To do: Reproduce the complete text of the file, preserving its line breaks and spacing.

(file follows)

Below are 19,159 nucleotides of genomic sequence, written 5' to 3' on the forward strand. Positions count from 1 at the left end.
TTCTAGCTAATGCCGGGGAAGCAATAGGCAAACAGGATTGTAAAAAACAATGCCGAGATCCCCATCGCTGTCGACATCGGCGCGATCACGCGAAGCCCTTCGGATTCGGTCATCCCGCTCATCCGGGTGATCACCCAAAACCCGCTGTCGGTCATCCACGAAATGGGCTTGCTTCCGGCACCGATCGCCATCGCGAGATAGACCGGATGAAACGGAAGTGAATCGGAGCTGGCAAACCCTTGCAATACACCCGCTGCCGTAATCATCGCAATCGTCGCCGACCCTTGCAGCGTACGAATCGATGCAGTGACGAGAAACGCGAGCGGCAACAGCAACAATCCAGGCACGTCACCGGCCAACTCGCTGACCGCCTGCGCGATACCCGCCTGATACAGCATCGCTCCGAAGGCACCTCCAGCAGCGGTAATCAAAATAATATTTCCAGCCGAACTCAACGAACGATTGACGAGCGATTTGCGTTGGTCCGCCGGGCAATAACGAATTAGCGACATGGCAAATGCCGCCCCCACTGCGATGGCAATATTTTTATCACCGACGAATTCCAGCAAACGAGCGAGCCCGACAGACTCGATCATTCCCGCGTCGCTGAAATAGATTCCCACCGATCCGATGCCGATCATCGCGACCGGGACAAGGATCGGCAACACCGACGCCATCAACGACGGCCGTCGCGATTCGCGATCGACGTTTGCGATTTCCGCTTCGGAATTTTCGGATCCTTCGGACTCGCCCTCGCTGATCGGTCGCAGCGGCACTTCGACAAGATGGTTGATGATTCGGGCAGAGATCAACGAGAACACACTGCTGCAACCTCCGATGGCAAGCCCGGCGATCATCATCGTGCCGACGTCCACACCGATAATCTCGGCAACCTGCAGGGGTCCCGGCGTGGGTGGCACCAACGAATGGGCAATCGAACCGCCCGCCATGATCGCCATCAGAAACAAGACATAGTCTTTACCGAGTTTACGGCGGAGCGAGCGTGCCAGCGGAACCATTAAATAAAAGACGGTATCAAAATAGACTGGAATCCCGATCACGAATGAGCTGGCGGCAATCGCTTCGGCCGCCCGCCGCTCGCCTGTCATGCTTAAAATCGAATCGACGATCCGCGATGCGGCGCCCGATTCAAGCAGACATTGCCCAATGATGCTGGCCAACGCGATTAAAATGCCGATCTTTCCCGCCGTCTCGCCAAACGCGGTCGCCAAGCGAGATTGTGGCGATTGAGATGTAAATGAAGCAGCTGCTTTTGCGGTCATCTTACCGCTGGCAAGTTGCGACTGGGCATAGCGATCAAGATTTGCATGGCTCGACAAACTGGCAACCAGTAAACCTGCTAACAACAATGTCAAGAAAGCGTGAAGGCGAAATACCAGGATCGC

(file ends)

Below are 19,159 nucleotides of genomic sequence, written 5' to 3' on the forward strand. Positions count from 1 at the left end.
TTCTAGCTAATGCCGGGGAAGCAATAGGCAAACAGGATTGTAAAAAACAATGCCGAGATCCCCATCGCTGTCGACATCGGCGCGATCACGCGAAGCCCTTCGGATTCGGTCATCCCGCTCATCCGGGTGATCACCCAAAACCCGCTGTCGGTCATCCACGAAATGGGCTTGCTTCCGGCACCGATCGCCATCGCGAGATAGACCGGATGAAACGGAAGTGAATCGGAGCTGGCAAACCCTTGCAATACACCCGCTGCCGTAATCATCGCAATCGTCGCCGACCCTTGCAGCGTACGAATCGATGCAGTGACGAGAAACGCGAGCGGCAACAGCAACAATCCAGGCACGTCACCGGCCAACTCGCTGACCGCCTGCGCGATACCCGCCTGATACAGCATCGCTCCGAAGGCACCTCCAGCAGCGGTAATCAAAATAATATTTCCAGCCGAACTCAACGAACGATTGACGAGCGATTTGCGTTGGTCCGCCGGGCAATAACGAATTAGCGACATGGCAAATGCCGCCCCCACTGCGATGGCAATATTTTTATCACCGACGAATTCCAGCAAACGAGCGAGCCCGACAGACTCGATCATTCCCGCGTCGCTGAAATAGATTCCCACCGATCCGATGCCGATCATCGCGACCGGGACAAGGATCGGCAACACCGACGCCATCAACGACGGCCGTCGCGATTCGCGATCGACGTTTGCGATTTCCGCTTCGGAATTTTCGGATCCTTCGGACTCGCCCTCGCTGATCGGTCGCAGCGGCACTTCGACAAGATGGTTGATGATTCGGGCAGAGATCAACGAGAACACACTGCTGCAACCTCCGATGGCAAGCCCGGCGATCATCATCGTGCCGACGTCCACACCGATAATCTCGGCAACCTGCAGGGGTCCCGGCGTGGGTGGCACCAACGAATGGGCAATCGAACCGCCCGCCATGATCGCCATCAGAAACAAGACATAGTCTTTACCGAGTTTACGGCGGAGCGAGCGTGCCAGCGGAACCATTAAATAAAAGACGGTATCAAAATAGACTGGAATCCCGATCACGAATGAGCTGGCGGCAATCGCTTCGGCCGCCCGCCGCTCGCCTGTCATGCTTAAAATCGAATCGACGATCCGCGATGCGGCGCCCGATTCAAGCAGACATTGCCCAATGATGCTGGCCAACGCGATTAAAATGCCGATCTTTCCCGCCGTCTCGCCAAACGCGGTCGCCAAGCGAGATTGTGGCGATTGAGATGTAAATGAAGCAGCTGCTTTTGCGGTCATCTTACCGCTGGCAAGTTGCGACTGGGCATAGCGATCAAGATTTGCATGGCTCGACAAACTGGCAACCAGTAAACCTGCTAACAACAATGTCAAGAAAGCGTGAAGGCGAAATACCAGGATCGC